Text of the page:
John Steinbeck American Literature Analysis
Although Steinbeck’s first novel, Cup of Gold, is not much like his later work in theme, setting, or style, it supplies hints of themes that were to pervade his later work. The book is much influenced stylistically by the medieval legends with which Steinbeck had become familiar during his boyhood. The protagonist of the book, Henry Morgan, is a brigand, a rugged individualist who is as much a nonconformist as Danny is in Tortilla Flat. Those two protagonists, from two drastically different backgrounds, would have understood each other and sympathized with the other’s outlook.
In his second and third books, The Pastures of Heaven and To a God Unknown, Steinbeck discovered the direction that most of his future novels would take. He wrote about the central California agricultural areas in which he had grown up, and, in the latter book, he also experimented with symbolism stimulated by his early reading of medieval literature. The characters in these books are memorable as individuals, but they clearly represent universal types as well.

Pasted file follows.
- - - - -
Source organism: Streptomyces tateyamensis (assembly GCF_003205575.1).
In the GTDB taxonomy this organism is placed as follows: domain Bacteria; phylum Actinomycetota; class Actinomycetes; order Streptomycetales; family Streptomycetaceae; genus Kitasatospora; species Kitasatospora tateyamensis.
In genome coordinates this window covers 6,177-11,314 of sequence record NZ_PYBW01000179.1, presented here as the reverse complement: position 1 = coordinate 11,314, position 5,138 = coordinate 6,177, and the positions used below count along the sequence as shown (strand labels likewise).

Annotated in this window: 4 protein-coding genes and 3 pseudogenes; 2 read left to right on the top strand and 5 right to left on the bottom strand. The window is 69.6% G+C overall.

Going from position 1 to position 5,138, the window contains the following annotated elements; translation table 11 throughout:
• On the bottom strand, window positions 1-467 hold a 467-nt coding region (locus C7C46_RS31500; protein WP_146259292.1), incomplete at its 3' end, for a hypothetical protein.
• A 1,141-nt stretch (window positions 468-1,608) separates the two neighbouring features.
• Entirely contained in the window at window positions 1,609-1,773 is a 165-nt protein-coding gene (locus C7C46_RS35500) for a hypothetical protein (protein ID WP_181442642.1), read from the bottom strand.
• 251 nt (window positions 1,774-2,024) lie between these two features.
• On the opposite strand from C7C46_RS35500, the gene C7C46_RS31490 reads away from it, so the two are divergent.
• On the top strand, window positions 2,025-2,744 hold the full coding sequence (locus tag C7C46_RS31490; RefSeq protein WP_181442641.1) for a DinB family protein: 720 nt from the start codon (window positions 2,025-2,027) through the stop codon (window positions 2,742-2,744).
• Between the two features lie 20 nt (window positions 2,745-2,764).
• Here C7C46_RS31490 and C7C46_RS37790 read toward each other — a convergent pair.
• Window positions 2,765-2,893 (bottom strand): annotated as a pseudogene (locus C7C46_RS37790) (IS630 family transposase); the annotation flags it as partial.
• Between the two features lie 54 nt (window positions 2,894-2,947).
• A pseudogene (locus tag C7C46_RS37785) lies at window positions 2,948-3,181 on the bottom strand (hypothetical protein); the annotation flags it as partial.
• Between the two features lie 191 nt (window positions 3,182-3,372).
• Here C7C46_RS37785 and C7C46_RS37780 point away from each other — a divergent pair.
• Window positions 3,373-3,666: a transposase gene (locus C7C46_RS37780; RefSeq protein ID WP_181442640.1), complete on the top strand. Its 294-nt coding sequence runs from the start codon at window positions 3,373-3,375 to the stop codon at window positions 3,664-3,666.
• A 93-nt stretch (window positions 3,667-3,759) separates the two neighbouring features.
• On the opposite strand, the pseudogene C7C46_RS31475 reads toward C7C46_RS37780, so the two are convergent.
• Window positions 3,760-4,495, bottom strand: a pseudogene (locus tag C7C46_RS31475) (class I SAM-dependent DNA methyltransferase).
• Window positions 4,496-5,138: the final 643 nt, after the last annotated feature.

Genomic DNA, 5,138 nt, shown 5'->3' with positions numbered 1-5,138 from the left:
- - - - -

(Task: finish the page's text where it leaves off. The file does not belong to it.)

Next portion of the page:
As promising as The Pastures of Heaven was, it was not a commercial success. The beginning of Steinbeck’s widespread national acceptance came with Tortilla Flat, which might not have been published at all had Covici not read Steinbeck’s two preceding books and been favorably impressed by them. In Tortilla Flat, Steinbeck transplants the...
(The entire section is 5361 words.)
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